Biomedical Engineering Reference
In-Depth Information
(Fig. 5) in the samples that gave homogeneous size distribution in the dynamic
light scattering experiment. Those samples that were polydispersed tended to
give irregular membranous layers. The nanotubes that formed had an average
diameter of around 30 nanometers as examined by TEM, consistent with results
obtained from the dynamic light scattering.
These nanotubes have the potential to act as templates for metallization
and formation of nanowires. Furthermore, the nanovesicles may be useful
as an encapsulating system for drug delivery. Chemical modification of the
peptide monomer may expand the function of these structures. For example,
a specific cell-surface ligand can be directly incorporated into a vesicle for
targeted delivery of insoluble drugs to particular cells.
Molecular assembly can be targeted to alter the chemical and physical proper-
ties of a material's surface. Surface coatings instantly alter a material's texture,
color, compatibility with and responsiveness to the environment. Conven-
tional coatings are typically applied by painting or electroplating. Erosion
is common mostly because the coatings are usually in the ten- and hun-
dred micron size ranges and the interface is often not complementary at
the molecular level [47, 73]. Peptides and proteins have also been printed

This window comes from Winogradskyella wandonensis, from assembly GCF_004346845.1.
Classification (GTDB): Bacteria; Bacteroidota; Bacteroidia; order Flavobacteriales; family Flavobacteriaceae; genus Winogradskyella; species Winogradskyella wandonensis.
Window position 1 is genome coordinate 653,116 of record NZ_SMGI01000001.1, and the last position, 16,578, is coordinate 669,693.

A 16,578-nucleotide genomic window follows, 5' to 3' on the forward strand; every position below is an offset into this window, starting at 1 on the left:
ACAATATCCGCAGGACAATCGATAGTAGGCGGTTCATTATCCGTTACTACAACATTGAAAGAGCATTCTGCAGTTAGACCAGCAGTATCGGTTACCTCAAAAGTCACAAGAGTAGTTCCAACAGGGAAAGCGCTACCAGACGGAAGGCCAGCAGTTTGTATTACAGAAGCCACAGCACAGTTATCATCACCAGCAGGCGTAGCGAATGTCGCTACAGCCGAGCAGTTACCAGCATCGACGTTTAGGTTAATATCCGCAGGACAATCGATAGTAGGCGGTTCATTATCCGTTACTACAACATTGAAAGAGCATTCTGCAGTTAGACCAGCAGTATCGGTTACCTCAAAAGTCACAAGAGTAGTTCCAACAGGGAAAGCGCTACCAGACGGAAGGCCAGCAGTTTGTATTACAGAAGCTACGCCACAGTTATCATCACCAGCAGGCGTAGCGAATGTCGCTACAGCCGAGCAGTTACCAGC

onto surfaces which have now been modified with a vast family of chem-
ical compounds; Mirkin and colleagues [74-76] have also developed dip-pen
nanolithography to directly print micro- and nano-features onto surfaces.
These developments have spurred new research into the control of molecular
and cellular patterning, cell morphology, and cellular interactions [73, 77-79]
and fueled new technology development.
Work in our laboratory has focused on designing a variety of peptides to
self-assemble into a monolayer on surfaces and to allow adhesion molecules
to interact with cells and adhere to the surface. Using proteins or peptides
as ink, we have directly microprinted specific features onto the non-adhesive
surface of polyethylene glycol to write any arbitrary patterns rapidly without
preparing the mask or stamps (Fig. 6). This simple and rapid printing tech-
nology allowed us to design arbitrary patterns to address questions in neuro-
biology that would not have been possible before. Because understanding of
correct complex neuronal connections is absolutely central to comprehension
of our own consciousness, human beings are always interested in finding ways
to further investigate this. However, the neuronal connections are exceed-
ingly complex, and we must dissect the complex neuronal connections into
smaller and more-manageable units to study them in a well-controlled man-
ner through systematic biomedical engineering approaches. Therefore, nerve
fiber guidance and connections can now be studied on special engineered
pattern surfaces that are printed with protein and peptide materials [49].
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